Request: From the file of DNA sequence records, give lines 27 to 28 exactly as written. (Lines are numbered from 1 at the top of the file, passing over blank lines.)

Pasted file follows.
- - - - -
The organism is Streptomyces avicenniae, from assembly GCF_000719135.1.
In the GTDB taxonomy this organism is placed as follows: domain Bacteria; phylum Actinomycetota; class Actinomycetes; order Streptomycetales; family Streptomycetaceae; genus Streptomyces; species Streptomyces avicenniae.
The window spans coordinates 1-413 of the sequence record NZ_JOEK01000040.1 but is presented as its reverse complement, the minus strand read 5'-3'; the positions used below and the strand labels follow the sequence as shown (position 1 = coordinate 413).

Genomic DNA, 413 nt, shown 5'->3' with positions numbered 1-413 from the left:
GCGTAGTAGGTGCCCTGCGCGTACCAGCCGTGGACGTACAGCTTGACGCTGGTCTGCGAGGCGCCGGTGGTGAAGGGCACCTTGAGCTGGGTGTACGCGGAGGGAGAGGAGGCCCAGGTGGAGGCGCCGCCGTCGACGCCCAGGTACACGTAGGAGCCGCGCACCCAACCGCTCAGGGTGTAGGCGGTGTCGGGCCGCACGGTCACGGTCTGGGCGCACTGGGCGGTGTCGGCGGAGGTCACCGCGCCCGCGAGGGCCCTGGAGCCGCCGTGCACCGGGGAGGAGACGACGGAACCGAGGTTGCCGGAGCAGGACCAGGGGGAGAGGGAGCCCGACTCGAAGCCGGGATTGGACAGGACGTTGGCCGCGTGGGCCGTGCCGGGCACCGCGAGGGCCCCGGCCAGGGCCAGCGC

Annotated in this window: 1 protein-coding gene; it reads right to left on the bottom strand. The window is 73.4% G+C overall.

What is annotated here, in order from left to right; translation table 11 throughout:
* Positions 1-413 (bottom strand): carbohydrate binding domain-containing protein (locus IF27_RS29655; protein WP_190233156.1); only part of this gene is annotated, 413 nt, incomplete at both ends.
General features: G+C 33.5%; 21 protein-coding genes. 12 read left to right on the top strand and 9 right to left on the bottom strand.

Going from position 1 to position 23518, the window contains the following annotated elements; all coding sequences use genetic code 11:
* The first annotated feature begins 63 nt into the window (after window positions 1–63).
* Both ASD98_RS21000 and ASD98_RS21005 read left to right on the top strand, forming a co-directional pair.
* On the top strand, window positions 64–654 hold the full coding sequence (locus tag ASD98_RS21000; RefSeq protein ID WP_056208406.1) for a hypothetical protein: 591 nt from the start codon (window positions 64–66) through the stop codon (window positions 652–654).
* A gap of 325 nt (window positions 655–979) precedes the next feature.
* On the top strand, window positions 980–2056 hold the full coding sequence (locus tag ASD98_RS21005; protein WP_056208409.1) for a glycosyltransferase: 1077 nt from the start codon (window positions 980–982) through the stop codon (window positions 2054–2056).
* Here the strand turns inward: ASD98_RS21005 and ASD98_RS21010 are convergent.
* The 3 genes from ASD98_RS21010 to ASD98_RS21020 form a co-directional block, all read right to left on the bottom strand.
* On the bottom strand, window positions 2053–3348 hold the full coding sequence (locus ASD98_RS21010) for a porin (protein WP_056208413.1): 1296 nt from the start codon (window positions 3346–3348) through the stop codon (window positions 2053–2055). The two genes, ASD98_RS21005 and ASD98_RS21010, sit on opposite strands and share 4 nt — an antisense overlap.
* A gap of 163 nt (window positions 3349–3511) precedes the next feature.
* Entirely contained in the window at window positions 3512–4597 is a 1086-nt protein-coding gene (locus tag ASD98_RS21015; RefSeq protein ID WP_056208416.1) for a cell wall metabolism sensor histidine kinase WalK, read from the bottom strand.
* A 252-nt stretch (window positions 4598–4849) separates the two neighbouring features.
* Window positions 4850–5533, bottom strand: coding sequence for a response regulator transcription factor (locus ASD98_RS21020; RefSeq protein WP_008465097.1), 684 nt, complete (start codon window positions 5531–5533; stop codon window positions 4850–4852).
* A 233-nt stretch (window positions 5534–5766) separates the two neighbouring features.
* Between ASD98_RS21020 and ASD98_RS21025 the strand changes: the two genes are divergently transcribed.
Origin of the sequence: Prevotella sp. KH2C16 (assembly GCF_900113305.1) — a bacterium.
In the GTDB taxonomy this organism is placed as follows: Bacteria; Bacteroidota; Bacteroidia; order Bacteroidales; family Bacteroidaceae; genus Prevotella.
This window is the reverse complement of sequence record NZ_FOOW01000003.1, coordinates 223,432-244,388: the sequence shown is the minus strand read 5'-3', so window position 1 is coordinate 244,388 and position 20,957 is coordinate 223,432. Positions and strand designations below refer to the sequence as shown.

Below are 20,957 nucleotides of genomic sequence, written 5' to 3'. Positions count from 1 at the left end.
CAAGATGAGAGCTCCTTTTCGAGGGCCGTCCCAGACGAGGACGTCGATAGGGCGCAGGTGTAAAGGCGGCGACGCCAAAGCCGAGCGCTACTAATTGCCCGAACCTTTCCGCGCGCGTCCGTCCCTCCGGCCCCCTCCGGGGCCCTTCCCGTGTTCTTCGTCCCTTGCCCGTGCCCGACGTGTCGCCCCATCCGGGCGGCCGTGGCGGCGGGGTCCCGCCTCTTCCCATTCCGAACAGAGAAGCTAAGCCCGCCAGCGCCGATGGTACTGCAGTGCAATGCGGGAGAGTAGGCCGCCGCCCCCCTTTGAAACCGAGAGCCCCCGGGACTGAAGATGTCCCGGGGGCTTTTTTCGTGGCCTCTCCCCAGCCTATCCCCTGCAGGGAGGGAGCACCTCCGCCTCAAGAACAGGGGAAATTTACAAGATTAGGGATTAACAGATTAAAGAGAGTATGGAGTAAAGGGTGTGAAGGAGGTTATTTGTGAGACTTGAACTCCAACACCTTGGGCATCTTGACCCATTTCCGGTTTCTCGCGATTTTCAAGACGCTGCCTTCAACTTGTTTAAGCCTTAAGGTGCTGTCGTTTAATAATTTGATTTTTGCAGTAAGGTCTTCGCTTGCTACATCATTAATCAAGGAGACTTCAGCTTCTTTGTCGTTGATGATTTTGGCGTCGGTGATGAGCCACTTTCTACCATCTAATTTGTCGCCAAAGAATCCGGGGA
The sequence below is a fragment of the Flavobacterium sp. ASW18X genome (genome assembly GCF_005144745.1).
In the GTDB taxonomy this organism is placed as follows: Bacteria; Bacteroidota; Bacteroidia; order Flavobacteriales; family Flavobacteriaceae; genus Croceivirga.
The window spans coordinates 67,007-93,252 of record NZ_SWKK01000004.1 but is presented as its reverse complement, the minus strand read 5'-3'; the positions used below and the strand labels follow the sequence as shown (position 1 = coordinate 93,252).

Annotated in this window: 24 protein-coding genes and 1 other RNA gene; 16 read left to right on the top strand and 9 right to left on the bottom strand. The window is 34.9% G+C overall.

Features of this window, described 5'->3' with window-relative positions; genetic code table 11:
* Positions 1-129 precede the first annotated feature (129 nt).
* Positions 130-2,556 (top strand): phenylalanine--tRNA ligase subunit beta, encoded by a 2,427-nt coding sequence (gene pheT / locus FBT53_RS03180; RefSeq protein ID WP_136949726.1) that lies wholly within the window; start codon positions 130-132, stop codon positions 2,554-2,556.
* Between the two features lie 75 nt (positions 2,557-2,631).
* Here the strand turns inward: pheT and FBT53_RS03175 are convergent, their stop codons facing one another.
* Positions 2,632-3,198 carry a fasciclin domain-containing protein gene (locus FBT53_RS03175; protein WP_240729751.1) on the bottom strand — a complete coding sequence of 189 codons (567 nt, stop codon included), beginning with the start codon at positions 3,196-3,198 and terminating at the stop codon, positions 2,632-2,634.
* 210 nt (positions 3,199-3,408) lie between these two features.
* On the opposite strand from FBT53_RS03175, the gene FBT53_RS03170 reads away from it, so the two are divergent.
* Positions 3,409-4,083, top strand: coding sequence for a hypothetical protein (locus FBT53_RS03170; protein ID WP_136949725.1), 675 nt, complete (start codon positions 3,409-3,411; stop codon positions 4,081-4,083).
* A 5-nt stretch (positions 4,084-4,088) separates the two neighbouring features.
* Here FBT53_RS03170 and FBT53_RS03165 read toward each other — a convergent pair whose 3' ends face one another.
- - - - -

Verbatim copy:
This window is the reverse complement of sequence record NZ_FOOW01000003.1, coordinates 223,432-244,388: the sequence shown is the minus strand read 5'-3', so window position 1 is coordinate 244,388 and position 20,957 is coordinate 223,432. Positions and strand designations below refer to the sequence as shown.

Below are 20,957 nucleotides of genomic sequence, written 5' to 3'. Positions count from 1 at the left end.